This research Inquiry investigated how policy and program responses are experienced to answer the question: How can housing support for vulnerable families be best integrated with other types of support, to enhance safety and wellbeing?
It focused on how integration is actually operating in different contexts: the integration of housing and other support for women experiencing Domestic and family violence (DFV) in different housing tenures; integrated support for Indigenous women experiencing DFV; and the integration of social housing policy with policies to support women affected by domestic and family violence and other especially vulnerable households.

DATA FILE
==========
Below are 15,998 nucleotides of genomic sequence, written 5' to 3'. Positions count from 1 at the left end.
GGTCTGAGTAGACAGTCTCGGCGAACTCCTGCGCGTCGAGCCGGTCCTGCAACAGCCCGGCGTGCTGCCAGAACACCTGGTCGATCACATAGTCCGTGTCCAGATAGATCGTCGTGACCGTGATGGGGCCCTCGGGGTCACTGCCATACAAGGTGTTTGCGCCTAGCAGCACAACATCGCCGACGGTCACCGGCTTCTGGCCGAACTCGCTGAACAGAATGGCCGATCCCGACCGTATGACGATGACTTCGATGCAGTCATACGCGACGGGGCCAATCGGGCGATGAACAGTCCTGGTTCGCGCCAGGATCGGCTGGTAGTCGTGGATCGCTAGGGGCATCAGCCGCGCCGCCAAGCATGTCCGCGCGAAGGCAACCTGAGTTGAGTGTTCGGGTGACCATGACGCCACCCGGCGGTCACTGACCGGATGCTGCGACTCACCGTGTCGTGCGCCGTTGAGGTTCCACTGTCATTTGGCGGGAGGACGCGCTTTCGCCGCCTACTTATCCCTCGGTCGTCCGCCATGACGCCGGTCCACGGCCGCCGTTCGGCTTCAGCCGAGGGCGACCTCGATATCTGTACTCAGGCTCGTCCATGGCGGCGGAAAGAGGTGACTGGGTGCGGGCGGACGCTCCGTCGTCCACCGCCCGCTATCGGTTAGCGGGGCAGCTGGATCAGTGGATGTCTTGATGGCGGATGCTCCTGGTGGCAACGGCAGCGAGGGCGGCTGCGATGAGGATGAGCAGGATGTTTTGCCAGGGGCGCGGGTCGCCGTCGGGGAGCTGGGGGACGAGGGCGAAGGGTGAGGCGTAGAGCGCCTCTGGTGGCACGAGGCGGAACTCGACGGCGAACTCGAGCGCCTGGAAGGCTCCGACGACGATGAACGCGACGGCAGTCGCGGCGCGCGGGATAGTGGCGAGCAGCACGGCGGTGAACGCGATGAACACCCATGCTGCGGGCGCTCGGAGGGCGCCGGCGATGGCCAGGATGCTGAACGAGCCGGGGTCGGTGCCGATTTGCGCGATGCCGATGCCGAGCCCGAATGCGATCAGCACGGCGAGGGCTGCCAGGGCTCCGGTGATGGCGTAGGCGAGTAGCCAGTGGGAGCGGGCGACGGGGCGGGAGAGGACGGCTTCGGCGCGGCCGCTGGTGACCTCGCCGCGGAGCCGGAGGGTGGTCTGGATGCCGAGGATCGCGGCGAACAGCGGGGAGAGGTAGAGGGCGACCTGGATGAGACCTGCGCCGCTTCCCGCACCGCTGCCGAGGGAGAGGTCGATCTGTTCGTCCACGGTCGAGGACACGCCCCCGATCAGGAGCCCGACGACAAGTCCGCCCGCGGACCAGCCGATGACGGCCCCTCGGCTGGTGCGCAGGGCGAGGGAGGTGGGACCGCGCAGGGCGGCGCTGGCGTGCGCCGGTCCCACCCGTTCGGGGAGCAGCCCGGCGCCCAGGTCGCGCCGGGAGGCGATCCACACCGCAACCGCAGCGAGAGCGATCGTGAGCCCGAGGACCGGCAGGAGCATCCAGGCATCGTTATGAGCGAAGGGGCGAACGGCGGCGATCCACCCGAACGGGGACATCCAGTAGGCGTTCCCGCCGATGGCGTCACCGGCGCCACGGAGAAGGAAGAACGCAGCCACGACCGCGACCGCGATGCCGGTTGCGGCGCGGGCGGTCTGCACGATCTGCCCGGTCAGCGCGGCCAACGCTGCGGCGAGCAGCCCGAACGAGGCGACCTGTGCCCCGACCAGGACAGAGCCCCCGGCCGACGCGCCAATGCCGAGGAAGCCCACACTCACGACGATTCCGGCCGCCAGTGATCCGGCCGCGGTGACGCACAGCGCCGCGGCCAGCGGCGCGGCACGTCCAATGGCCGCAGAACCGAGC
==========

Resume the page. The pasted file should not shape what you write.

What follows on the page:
A key finding is that the housing and other needs of vulnerable families cannot be met by one sector. This is increasingly recognised in policy and program design, which recognises that ‘all systems need to work together’ and aspires to ‘an unprecedented level of collaboration with the broader community and governments’. However, there are gaps in provision to vulnerable families across the housing system, and a need for improved responses in emergency accommodation, social housing, and private rental housing.
As the final research Inquiry paper, this report presents a number of policy options to better integrate specialist homelessness services with the broader service system; to better support Indigenous families; and to better integrate social housing policy with policies to support vulnerable people.